The book is full of pictures to offer ideas as to how Marty’s church operates.  These pictures are definitely helpful as they enable the reader to legitimately visualize the concepts being shared.  Also, at the end of each chapter is an encouraging “Storehouse Blessing” that shows a local food pantry in action.

Perhaps what was most appreciated is that the entire book is squarely founded on Scripture.  Granted, there are passages used that do not speak directly to your food pantry, but the principle is there and can be extrapolated to meet this particular need.

It is important to note that there are particular situations that will require special changes to what Marty says depending on your ministry context.  That being said, the general principles outlined in this book are worth familiarizing oneself with.

This short and insightful book would be an excellent resource for anyone seeking to begin a food pantry ministry or revitalize an existing one.


More Precious than Silver by Lynn DeShazo

DeShazo, Lynn. More Precious than Silver: The God Stories Behind the Songs of Lynn DeShazo. Enumclaw: WinePress Publishing, 2010. 100 pp. $16.99. Purchase at Amazon for $15.29 or less.


Lynn DeShazo is a singer/song writer who has been featured on recordings by Integrity Music. Lynn has been involved in the local church through worship ministry for over 25 years–this shows in her lyrics and stories. The title of this book, More Precious than Silver comes from her 2007 release of the same name: More Precious than Silver – The Songs of Lynn DeShazo. You can check out and purchase her CD’s at Amazon.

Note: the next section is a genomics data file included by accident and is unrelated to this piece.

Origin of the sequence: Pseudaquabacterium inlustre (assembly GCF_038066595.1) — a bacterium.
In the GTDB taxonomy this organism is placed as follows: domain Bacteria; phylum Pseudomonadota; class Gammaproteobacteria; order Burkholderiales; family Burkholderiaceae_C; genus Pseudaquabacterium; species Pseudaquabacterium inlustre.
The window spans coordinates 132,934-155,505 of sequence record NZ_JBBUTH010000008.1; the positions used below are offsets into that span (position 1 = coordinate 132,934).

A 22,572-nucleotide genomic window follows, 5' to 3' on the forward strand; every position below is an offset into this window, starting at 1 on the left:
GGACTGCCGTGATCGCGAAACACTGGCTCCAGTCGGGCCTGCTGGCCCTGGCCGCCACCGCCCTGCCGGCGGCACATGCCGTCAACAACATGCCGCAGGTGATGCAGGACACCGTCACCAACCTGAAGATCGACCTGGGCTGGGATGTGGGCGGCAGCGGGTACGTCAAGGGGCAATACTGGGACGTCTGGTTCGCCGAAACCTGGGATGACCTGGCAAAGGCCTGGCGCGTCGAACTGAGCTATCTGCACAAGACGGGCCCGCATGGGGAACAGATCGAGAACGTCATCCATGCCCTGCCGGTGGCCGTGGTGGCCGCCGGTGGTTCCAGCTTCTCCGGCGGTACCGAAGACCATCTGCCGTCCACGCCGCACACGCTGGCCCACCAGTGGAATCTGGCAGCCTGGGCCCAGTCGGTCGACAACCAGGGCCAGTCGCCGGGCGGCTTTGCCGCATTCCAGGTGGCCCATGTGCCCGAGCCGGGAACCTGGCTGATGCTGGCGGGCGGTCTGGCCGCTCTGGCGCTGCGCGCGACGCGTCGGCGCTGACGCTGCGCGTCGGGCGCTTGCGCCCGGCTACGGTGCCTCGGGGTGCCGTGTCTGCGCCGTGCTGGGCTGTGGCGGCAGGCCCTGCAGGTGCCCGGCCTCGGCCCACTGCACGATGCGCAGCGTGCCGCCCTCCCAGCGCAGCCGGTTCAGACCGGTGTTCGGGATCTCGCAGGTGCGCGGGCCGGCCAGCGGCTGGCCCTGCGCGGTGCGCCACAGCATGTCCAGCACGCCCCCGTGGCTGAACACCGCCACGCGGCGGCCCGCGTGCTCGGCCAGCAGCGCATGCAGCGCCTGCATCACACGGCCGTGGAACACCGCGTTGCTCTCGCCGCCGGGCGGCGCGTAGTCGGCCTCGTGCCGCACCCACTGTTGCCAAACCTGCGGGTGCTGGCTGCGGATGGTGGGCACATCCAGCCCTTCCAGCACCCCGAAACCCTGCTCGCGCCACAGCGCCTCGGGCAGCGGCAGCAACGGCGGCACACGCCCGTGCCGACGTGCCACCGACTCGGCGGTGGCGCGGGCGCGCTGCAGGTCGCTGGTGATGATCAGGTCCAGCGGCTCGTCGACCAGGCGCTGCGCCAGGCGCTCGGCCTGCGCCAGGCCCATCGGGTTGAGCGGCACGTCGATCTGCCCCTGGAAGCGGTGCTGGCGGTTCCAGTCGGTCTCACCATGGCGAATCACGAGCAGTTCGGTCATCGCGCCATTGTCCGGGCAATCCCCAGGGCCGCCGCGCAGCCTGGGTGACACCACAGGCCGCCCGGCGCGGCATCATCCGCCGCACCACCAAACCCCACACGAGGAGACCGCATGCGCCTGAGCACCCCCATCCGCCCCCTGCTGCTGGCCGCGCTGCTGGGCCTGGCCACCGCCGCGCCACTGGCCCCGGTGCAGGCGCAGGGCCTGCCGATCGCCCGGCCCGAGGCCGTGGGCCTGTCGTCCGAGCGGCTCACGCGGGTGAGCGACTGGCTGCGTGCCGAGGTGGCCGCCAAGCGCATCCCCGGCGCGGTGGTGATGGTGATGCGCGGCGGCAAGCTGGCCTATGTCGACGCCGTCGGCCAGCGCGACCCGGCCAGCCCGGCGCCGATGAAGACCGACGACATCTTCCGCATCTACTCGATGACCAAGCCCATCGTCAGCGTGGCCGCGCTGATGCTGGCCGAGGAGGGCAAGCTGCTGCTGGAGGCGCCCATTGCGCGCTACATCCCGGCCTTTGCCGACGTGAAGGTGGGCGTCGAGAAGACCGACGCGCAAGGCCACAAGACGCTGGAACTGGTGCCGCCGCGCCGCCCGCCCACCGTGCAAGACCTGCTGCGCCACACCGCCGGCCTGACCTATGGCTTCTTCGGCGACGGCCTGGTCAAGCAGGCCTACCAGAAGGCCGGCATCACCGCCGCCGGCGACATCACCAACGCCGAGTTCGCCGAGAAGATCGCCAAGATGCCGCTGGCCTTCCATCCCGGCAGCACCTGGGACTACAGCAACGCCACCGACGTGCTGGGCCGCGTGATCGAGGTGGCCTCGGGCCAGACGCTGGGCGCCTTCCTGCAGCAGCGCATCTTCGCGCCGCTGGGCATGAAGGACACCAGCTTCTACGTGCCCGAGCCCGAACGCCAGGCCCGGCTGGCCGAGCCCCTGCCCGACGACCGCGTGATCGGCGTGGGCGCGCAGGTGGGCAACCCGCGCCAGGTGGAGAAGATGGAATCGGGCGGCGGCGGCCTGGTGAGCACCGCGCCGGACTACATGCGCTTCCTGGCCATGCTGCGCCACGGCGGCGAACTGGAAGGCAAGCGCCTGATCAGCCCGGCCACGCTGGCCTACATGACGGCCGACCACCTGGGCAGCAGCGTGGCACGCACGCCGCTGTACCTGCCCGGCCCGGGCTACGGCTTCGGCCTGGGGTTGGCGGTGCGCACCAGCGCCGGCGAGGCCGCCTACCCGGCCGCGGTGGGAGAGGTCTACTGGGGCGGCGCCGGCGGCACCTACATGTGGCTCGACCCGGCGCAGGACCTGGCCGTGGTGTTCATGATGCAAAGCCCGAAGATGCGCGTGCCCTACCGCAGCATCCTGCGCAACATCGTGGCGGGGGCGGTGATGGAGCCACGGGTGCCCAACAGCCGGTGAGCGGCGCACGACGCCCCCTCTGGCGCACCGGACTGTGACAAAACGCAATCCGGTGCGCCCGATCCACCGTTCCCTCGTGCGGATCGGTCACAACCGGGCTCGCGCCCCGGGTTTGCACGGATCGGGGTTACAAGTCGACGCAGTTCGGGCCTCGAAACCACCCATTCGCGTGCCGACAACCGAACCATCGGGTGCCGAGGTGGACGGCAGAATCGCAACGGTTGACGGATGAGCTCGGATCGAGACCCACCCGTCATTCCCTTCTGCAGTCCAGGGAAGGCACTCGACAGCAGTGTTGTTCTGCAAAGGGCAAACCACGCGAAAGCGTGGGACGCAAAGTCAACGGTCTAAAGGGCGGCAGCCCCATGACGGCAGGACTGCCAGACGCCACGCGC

The book is divided into thirteen chapters with each featuring a different song. Each chapter is like a historical devotional. The reader is able to peer into the heart, mind, and life of a song writer to see what led to the writing of each. While reading through the pages of More Precious than Silver, you will be introduced to a woman of great faith and talent who has remained humble and amazed at the grace and mercy of God during her career as a song writer.


I can testify to the truthfulness of the first sentence of the book, “When you see my name, Lynn DeShazo, bells probably won’t go off.” I had honestly never heard the name before. For the most part, the music wasn’t ringing any bells, either. After perusing my CD library; however, I did find that I recognized quite a few of her titles as being used of God to minister to me throughout my Christian walk.

Her stories behind the music were uplifting and very God-centered. What is more, they were saturated with Scripture. Something that is quite uncommon in “Christian music” today where many artists write about life and add God to appeal to a different audience while attempting to have a “cross-over” popularity. Yes, I probably opened a can there, but it is true.

Not being much of a musician (I cannot carry the bucket that some people can’t carry the tune in!), I was not really looking forward to this particular book. Once I started reading, it was a different story. It was amazing to actually see not only how these songs came together but how they ministered to the writer as well. I had never thought of that before though I do understand it as a preacher and a writer.